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Lucius Otho from Guillaume Rouillé's Promptuarii Iconum Insigniorum

Lucius Salvius Otho was father of the Roman emperor Otho, he was born of a distinguished and well-connected family on his mother's side. His close friendship with Tiberius, and physical similarity to him, led to rumours that he was that emperor's son.

Otho was renowned for the severity of his command in the regular offices at Rome, the proconsulate of Africa, and several special military commands. He was made Consul Suffect in July 33.[1] In Illyricum, in 42, some soldiers supported a rebellion against Claudius by Illyricum's governor, Lucius Arruntius Camillus Scribonianus. Afterwards, they tried to cover the revolt up by killing their officers, who were the revolt's ringleaders. Claudius promoted them for doing so, but Otho had them executed in his presence in the principia for killing their officers.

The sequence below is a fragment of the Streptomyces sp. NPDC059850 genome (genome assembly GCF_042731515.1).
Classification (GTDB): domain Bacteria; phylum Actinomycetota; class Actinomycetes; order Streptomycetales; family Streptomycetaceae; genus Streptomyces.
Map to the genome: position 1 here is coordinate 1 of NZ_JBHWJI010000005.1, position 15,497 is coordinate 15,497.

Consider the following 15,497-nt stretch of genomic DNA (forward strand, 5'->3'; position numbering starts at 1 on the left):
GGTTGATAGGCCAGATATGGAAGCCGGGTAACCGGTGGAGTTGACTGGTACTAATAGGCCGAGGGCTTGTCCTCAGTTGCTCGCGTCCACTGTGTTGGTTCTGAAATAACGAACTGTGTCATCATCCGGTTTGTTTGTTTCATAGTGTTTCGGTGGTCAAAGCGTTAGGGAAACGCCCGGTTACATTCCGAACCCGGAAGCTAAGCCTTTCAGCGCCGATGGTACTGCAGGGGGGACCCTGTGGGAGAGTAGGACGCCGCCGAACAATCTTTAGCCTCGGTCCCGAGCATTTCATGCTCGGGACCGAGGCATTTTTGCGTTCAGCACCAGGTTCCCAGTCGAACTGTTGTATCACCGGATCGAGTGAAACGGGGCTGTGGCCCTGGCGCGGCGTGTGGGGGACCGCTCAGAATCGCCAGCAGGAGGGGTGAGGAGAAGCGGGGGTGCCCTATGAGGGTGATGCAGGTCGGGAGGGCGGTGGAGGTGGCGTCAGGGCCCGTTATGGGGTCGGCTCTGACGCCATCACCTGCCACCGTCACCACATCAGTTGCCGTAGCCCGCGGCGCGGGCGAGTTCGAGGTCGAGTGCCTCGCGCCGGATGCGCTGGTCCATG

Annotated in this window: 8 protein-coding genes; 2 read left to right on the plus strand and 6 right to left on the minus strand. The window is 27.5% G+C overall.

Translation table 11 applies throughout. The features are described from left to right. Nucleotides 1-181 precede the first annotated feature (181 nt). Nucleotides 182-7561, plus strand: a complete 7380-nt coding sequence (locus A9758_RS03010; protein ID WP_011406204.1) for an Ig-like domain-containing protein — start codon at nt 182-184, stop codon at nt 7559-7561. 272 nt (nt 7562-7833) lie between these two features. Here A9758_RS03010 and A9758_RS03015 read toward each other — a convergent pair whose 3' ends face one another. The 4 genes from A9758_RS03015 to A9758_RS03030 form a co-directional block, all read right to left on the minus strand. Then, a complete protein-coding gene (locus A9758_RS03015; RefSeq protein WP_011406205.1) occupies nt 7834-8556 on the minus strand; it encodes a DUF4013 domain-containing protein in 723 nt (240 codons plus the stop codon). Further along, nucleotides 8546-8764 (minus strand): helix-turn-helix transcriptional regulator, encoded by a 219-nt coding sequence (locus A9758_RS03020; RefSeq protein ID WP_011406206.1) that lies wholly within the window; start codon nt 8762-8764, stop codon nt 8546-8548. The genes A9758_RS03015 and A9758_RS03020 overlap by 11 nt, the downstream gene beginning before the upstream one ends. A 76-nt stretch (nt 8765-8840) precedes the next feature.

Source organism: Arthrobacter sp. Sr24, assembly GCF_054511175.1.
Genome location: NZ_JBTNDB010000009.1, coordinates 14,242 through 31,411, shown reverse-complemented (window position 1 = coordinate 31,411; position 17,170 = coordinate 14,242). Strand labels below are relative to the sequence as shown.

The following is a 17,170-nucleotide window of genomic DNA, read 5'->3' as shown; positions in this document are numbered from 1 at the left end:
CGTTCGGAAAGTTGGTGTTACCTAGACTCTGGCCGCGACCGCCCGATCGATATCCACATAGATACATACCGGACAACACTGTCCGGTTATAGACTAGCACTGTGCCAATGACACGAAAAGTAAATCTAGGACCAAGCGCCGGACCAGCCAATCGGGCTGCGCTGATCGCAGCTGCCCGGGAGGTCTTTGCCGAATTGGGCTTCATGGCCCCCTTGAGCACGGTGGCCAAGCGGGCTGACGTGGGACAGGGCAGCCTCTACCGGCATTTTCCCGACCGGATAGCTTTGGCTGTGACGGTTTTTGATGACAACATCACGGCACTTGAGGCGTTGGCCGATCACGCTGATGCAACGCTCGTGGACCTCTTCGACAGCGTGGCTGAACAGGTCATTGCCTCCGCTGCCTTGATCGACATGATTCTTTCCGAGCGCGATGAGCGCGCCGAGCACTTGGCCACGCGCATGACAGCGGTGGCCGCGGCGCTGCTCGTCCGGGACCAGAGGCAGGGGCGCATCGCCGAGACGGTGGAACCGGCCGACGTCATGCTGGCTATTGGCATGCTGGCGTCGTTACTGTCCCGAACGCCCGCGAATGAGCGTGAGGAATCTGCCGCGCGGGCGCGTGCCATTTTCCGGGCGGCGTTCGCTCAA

He rebuilt his reputation at court by forcing the slaves of an unnamed knight to betray their master's plot to kill the emperor. As a result, the Senate set up his statue in the palace, and Claudius enrolled him among the patricians, praising him in the highest terms and calling him "a man of greater loyalty than I can even pray for in my own children."

Marriage and issueEdit

He married Albia Terentia (her name suggests descent from the Terentii) and had:


  1. ^ a b c Bowman, Alan K.; Champlin, Edward; Lintott, Andrew (1996). The Cambridge Ancient History. Cambridge University Press. p. 217. ISBN 9780521264303.
  2. ^ Dupuy, Trevor Nevitt; Johnson, Curt; Bongard, David L. (1992). The Harper encyclopedia of military biography. HarperCollins. p. 563.